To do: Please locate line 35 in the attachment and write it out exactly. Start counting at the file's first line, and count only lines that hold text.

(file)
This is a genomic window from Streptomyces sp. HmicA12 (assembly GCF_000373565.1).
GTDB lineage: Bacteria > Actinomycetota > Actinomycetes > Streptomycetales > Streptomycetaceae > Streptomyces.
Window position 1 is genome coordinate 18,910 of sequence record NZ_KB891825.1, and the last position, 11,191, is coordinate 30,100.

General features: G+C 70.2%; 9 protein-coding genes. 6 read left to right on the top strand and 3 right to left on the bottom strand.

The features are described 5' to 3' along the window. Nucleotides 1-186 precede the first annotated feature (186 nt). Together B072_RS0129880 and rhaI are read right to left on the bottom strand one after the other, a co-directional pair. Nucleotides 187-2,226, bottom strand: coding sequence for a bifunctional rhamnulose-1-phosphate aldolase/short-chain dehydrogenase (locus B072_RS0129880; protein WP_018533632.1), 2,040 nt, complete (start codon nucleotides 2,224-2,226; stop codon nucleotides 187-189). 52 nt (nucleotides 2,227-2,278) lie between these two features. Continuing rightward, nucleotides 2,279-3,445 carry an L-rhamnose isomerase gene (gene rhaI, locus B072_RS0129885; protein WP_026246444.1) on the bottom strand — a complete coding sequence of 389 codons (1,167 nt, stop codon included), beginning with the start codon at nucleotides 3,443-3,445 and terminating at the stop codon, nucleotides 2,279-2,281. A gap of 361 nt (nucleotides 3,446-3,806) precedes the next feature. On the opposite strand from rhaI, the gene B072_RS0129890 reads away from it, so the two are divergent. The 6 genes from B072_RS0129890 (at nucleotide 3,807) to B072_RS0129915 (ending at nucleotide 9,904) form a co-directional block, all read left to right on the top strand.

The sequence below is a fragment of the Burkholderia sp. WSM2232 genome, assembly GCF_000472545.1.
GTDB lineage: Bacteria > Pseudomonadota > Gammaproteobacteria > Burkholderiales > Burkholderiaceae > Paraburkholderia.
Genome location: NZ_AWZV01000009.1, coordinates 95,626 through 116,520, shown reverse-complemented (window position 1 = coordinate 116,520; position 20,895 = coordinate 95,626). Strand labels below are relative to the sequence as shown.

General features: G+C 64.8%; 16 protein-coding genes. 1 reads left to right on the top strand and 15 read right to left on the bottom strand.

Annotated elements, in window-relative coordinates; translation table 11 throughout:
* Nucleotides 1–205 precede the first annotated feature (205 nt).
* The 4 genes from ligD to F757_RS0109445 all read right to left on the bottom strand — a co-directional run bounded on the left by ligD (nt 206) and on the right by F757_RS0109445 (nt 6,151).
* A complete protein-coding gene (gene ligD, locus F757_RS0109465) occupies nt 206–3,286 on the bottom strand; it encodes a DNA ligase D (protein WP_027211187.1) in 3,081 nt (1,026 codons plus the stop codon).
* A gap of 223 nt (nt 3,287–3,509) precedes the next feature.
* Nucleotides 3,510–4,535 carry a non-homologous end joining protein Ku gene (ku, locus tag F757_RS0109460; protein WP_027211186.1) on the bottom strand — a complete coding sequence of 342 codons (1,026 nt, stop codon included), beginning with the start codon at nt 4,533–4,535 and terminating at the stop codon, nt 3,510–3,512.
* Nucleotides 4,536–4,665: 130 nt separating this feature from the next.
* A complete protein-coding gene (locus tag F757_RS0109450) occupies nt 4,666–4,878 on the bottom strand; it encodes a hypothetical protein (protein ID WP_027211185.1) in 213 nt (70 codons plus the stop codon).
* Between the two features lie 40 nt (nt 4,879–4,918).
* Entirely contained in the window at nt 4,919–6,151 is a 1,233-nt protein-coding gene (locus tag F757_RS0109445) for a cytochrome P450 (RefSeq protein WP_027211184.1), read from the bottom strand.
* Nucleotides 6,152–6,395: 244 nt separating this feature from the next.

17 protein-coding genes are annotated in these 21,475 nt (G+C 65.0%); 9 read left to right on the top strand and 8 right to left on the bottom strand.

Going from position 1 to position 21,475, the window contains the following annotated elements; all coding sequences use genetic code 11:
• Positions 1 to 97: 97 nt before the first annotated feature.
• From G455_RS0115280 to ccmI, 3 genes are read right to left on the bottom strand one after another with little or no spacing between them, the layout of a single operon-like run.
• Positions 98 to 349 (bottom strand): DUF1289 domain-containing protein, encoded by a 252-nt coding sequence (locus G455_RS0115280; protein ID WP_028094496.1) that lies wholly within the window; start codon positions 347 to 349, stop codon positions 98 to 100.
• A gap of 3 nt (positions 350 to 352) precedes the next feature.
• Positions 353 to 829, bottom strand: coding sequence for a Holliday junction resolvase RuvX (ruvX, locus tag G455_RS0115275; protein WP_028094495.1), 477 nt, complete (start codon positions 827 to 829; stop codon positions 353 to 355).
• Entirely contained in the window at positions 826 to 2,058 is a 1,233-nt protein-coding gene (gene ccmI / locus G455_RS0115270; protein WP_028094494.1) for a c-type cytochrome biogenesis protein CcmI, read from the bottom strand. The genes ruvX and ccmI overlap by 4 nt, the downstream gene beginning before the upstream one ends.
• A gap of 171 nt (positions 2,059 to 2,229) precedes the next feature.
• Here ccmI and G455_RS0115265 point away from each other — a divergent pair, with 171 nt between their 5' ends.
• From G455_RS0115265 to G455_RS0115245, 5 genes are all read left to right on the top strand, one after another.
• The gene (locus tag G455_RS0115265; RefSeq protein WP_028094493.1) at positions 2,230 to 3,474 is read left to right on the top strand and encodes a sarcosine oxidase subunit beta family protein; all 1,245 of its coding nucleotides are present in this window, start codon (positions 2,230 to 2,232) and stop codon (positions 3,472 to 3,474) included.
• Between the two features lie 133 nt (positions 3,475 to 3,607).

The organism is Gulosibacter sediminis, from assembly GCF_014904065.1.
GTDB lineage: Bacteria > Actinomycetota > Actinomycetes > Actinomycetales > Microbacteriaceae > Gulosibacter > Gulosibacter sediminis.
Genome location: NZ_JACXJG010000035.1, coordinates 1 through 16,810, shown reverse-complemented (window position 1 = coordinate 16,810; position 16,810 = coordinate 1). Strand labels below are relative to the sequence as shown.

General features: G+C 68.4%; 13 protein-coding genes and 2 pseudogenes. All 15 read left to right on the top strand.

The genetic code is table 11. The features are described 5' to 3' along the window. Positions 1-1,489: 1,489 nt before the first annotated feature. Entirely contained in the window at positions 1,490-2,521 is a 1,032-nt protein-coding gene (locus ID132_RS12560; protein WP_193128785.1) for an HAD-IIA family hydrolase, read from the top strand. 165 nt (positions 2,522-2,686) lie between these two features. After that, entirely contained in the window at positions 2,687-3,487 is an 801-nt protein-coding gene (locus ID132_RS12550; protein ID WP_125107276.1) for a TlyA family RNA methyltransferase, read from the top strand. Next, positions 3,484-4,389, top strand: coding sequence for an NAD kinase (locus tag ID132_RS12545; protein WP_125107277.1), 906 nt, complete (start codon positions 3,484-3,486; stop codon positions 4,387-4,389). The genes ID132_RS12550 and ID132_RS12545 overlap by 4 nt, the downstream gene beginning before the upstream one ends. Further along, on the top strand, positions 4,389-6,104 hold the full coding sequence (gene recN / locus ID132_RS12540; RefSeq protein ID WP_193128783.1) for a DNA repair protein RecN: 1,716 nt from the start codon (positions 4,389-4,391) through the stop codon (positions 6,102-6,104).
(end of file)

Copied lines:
GTDB lineage: Bacteria > Actinomycetota > Actinomycetes > Actinomycetales > Microbacteriaceae > Gulosibacter > Gulosibacter sediminis.